They forced him into a van, he says, beat him and put him on a plane back to Tajikistan, even though he didn’t have a valid passport. Russian authorities denied playing a role in Dzhurayev’s return. He is now serving a 26-year prison sentence after what Amnesty says was an unfair trial.

Vitaly Ponomarev, director of the Central Asia program at Memorial, a Russian human rights organization, says evidence for charges of illegal religious activity is often obtained using torture.

To avoid ill-treatment, an individual being questioned in Uzbekistan may offer information about someone who no longer lives in the country, thinking this puts the person beyond the authorities’ reach.

“There’s not a citizen of Uzbekistan in Russia who can guarantee he won’t be named by one of his old acquaintances during questioning and wind up on a list of extremists,” Ponomarev said.

Russian authorities cooperate on removals in these cases, he said, because they view the religious element of the accusations with suspicion.

“They consider the presence of such individuals in Russia to be unwanted,” Ponomarev said. “There’s some fear in relationship to Islam.”

Hmm.  Sounds kinda like a War on Islam thing going on there.  What does Glenn Greenwald have to say about that?  Laura Poitras?  After all, the alleged War on Muslims is one of their major obsessions.  I guess it’s OK when Russians wage it.

Carrying out a principled discussion with Russia about Snowden’s return is beyond pointless.  The bleatings of some Russian legislators about torture are just to gull the international left-the Germans especially, most likely-into continuing their focus on the US, and to let Russia pose as some defender of human rights.  Note how this stand complements quite exactly Snowden’s praise for Russia as a defender of human rights.  It’s almost like they could have been written by the same hand or something.

The only thing that matters to the Russians is state interest, and most notably the interests of the security forces.  Holder and Obama could write a letter promising Snowden would get a ticker tape parade down Broadway and a guaranteed win in the Publishers’ Clearinghouse Sweepstakes and it wouldn’t budge Putin in the slightest.  As their cooperation with the ‘Stans not to mention their own use of torture (cf. Magnitsky) demonstrates,  the claims of concern about Snowden being tortured on return to the US only adds hypocritical insult to injury.

July 26, 2013

Instant Karma: JP Morgan Exits Physical Commodities

Filed under: Commodities,Derivatives,Economics,Energy,Financial crisis,Politics,Regulation — The Professor @ 8:25 pm

No sooner than I had written a post that showed the potential comparative advantage that banks had in dealing in physical commodities did JP Morgan Chase announce that it was throwing in the towel, and exiting the business:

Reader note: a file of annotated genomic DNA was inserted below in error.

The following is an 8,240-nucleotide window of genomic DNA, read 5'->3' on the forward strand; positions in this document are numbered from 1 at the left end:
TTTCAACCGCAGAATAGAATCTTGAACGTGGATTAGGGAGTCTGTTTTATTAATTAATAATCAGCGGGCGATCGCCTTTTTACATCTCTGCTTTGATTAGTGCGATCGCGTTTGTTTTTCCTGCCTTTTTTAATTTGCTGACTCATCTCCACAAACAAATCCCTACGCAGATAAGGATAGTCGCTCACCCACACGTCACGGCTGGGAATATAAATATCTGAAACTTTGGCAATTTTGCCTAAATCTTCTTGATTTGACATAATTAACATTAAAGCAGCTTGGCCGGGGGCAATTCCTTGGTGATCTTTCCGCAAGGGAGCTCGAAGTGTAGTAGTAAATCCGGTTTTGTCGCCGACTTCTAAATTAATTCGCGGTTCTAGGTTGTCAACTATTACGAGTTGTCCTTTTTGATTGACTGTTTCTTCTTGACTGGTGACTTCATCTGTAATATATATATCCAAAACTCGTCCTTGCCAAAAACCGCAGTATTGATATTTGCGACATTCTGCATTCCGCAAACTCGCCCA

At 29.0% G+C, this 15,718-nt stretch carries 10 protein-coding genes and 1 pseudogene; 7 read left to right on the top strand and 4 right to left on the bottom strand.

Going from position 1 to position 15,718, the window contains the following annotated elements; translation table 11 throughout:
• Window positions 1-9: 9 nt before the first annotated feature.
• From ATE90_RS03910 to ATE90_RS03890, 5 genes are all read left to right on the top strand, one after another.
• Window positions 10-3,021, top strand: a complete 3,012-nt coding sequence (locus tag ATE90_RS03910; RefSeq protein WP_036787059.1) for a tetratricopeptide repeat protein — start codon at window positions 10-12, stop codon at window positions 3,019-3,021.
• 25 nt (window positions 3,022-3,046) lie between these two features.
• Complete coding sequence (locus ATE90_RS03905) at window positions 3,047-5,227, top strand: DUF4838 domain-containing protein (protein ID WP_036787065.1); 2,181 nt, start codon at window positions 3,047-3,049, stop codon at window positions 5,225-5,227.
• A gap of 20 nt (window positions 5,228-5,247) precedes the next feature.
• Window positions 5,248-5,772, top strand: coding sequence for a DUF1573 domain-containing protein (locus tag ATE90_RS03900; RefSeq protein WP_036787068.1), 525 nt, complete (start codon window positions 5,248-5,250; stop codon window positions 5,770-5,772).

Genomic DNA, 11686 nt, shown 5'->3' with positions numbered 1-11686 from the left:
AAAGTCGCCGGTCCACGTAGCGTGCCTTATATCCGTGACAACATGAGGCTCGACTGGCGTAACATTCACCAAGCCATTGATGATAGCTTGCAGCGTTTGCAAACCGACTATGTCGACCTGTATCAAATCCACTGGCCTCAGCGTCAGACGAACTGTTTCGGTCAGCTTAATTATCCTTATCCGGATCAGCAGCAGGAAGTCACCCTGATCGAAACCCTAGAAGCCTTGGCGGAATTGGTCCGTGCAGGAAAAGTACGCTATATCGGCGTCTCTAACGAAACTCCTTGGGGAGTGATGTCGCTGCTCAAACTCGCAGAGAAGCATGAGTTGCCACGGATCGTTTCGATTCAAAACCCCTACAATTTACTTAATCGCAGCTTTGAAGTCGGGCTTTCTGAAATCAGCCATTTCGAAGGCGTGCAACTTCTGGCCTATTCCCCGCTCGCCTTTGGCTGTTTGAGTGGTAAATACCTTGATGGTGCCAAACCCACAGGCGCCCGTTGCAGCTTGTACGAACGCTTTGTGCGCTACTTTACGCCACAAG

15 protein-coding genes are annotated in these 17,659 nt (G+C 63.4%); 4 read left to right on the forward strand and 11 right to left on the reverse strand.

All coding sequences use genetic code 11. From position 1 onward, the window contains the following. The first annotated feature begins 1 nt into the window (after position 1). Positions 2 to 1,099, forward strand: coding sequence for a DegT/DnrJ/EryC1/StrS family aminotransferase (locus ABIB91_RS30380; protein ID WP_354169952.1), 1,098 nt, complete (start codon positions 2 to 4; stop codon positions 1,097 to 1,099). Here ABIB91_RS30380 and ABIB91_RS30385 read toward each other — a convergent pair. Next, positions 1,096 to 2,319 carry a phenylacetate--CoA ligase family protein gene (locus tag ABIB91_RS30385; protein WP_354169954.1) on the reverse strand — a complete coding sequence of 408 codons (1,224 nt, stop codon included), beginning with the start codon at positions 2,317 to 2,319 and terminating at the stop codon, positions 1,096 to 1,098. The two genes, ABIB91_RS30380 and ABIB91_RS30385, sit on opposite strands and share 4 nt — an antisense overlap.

Wall Street’s biggest bank said an “internal review” had concluded it should pursue “strategic alternatives” for its physical commodities operations, which includes assets like its Henry Bath metals warehousing subsidiary and a vast global team trading everything from African crude to Canadian natural gas.

The firm will explore “a sale, spinoff or strategic partnership” for its physical arm, the statement said. It said the bank remained “fully committed” to its traditional financial commodity business, including trading derivatives and its activities in precious metals.

This decision was not the result of any single thing, but the cumulative result of many things.  Greater capital requirements for banks.  The maturation of commodity markets and the resulting flattening out of profits.  The reputational risks of commodities dealing, with multiple regulators on the hunt for manipulation cases, and asking for big dollars to settle them.  And, most recently, the political heat directed at banks’ commodity trading operations.  Morgan’s commodity trading operation was big absolutely, but relatively not as big as Morgan Stanley’s or Goldman’s, and hence more readily expendable.  Morgan decided to get out of the kitchen, rather than stand the heat.  Especially since there is political pressure on all aspects on the banking business, and since navigating the post-Frankendodd, Volcker Rule world will be sufficiently challenging to the core businesses that commodities risks, political and reputational more than financial, just aren’t worth it.

Morgan Stanley has already mooted selling off its commodity arm.  It will be interesting to see what Goldman decides to do, especially in light of the Metro melodrama.  The European banks (notably Deutsche and Barclays) also have some thinking to do.

The exit or downsizing of bank commodity operations will redound to the benefit of the trading houses, and to private equity shops and perhaps hedge funds, including potentially some new entrants.  I doubt it will make the commodities markets more competitive, and indeed, the opposite is more likely to be the case. This turns my minds to thoughts regarding the political economy of the pressure on the banks.  The exit and downsizing also run contrary to the meme that banks have it all their way inside the Beltway.

The banks have done a terrible job of making their case.  Perhaps it would be more accurate to say that they really haven’t made a case at all, likely as a result of hubris.  They know they are doing God’s work (to steal from an old commodities guy, Lloyd Blankfein, who started his career at J Aron), but really need to work on their evangelism.